Asia Pacific Malaria Elimination Network (APMEN) Program Management Meeting (Monday 4 December 2017)
APMEN Country Partners gathered at Malaria Week to share experiences and advice related to malaria program management challenges and programmatic efficiency.
Partners from 15 Asia Pacific countries participated in the interactive Program Management Workshop, which was led by Amanda Marr Chung and Rima Shretta from UCSF’s Malaria Elimination Initiative (MEI) and featured content from the Bristol Business School at the University of West of England and Coaching Ourselves
The first half of the session highlighted a new tool for malaria program managers to assess opportunities for increased program efficiency, which was developed by the MEI and the Mahidol Oxford Tropical Medicine Research Unit (MORU) with funding from the Asian Development Bank (ADB) Regional Malaria and Other Communicable Disease Threats Trust Fund (RMTF). Called the Malaria Program Efficiency Assessment Tool (MPEAT), the tool allows programs to compare country data on malaria epidemiology, financing, and operations across different years, and against World Health Organization (WHO)-recommended policy benchmarks. Countries can use the outputs to judge their performance on elimination strategies, track progress toward program targets over time, and allocate resources more efficiently.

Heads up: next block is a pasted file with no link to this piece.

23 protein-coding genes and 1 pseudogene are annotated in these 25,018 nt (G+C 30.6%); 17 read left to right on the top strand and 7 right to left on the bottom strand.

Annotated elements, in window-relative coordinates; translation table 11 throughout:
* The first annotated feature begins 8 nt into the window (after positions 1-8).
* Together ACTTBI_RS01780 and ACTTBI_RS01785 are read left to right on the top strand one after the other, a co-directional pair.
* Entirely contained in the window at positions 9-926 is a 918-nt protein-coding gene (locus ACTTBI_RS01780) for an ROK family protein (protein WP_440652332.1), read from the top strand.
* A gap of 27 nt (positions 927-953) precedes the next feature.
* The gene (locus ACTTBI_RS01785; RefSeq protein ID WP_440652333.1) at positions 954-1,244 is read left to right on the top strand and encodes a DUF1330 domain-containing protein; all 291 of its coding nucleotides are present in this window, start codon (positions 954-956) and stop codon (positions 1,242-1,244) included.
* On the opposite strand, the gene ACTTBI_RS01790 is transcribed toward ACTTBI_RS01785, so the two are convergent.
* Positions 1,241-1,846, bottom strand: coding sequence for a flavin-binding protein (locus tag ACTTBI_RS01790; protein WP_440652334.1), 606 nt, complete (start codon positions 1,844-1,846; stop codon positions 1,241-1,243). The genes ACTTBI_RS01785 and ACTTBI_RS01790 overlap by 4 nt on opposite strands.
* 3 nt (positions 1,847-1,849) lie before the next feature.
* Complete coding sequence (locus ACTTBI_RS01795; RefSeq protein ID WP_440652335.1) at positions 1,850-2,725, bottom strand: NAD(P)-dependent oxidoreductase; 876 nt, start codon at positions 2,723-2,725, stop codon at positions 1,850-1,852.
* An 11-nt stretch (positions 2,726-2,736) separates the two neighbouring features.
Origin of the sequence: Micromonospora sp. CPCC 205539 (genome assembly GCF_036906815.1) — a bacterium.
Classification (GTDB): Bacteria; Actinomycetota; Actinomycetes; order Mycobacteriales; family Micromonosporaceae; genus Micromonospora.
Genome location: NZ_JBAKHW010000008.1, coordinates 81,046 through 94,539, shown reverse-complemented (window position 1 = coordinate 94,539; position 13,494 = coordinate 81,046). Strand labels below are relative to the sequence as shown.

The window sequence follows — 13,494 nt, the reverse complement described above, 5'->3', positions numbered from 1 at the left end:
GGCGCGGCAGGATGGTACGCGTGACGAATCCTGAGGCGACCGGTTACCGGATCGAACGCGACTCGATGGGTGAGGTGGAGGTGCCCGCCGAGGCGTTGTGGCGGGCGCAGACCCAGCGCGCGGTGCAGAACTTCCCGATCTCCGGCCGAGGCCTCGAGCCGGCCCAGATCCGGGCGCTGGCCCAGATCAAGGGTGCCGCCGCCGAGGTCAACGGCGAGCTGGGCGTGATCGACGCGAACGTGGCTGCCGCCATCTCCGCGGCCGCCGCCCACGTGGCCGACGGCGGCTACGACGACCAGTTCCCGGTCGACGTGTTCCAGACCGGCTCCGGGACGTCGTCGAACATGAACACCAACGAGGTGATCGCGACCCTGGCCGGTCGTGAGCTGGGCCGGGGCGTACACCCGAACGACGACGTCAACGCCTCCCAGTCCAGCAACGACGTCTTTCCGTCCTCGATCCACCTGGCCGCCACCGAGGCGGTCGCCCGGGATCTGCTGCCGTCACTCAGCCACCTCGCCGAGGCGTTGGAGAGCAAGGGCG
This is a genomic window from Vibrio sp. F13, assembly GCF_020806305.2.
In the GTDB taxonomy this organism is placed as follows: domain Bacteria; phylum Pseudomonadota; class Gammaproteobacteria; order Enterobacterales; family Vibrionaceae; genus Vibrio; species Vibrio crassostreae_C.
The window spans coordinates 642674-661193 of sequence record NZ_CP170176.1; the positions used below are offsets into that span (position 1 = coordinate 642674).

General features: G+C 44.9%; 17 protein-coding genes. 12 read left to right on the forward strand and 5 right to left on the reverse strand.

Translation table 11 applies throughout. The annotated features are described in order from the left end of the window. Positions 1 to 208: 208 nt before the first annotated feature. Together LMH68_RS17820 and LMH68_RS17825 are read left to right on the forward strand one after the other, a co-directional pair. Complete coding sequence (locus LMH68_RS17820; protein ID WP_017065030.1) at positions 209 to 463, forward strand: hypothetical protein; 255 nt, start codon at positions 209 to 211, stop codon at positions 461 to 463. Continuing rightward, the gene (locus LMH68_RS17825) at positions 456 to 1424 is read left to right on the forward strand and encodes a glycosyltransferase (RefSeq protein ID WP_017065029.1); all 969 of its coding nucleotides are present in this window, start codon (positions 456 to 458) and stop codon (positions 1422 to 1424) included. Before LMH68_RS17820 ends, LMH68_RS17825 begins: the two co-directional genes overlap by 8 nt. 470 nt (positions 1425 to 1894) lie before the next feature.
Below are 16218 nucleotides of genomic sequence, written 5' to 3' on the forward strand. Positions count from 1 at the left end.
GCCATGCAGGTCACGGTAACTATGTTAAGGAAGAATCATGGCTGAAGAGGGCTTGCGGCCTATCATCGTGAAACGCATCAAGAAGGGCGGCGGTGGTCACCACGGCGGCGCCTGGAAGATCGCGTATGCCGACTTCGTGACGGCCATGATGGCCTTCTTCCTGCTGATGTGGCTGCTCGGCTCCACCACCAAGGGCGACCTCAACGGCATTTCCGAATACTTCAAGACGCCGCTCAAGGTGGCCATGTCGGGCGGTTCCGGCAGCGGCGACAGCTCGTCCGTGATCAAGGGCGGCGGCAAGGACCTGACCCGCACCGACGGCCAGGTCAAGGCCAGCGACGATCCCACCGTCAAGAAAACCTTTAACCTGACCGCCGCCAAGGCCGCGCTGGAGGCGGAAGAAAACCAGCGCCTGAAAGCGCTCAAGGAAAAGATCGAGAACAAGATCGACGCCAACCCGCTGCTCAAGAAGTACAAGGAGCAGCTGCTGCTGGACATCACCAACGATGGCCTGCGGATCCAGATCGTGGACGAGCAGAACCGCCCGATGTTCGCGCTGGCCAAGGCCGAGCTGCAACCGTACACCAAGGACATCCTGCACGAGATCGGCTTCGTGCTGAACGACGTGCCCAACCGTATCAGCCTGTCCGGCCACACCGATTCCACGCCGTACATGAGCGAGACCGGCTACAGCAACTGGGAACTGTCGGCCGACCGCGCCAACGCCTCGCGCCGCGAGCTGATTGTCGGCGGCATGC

Bangladesh’s experience in implementing the tool revealed that between 2014 and 2016 they made strides in increasing coverage of long-lasting insecticidal nets, improved case detection, and decreased waste.
The MEI’s work in Swaziland and Zimbabwe was also described, in which they improve malaria service delivery and team performance using change management tools from the private sector.
The remainder of the workshop was organized into multiple ‘consulting-style’ exercises designed to get countries talking about common issues they face in leading the management of their malaria programs. After countries were grouped by their malaria burden (i.e. high, medium, or low), they got their creative juices flowing by illustrating key management challenges on paper. Partners took turns explaining their drawings to others in their group, and then they engaged in a structured ‘friendly consulting’ process to generate solutions to some of the shared problems that were identified.
Some of the country challenges highlighted included uncertain funding environments, weak uptake of new technical strategies and policy guidelines, the risk of a loss of clinical diagnosis skills as malaria disappears, and program governance and oversight limitations in a highly decentralized setting. Consulting recommendations to address these problems included integration of malaria services into broader public health systems and modification of policies and program targets to the specific national or local context.
Further information: Asia Pacific Malaria Elimination Network
Presentations from this session:
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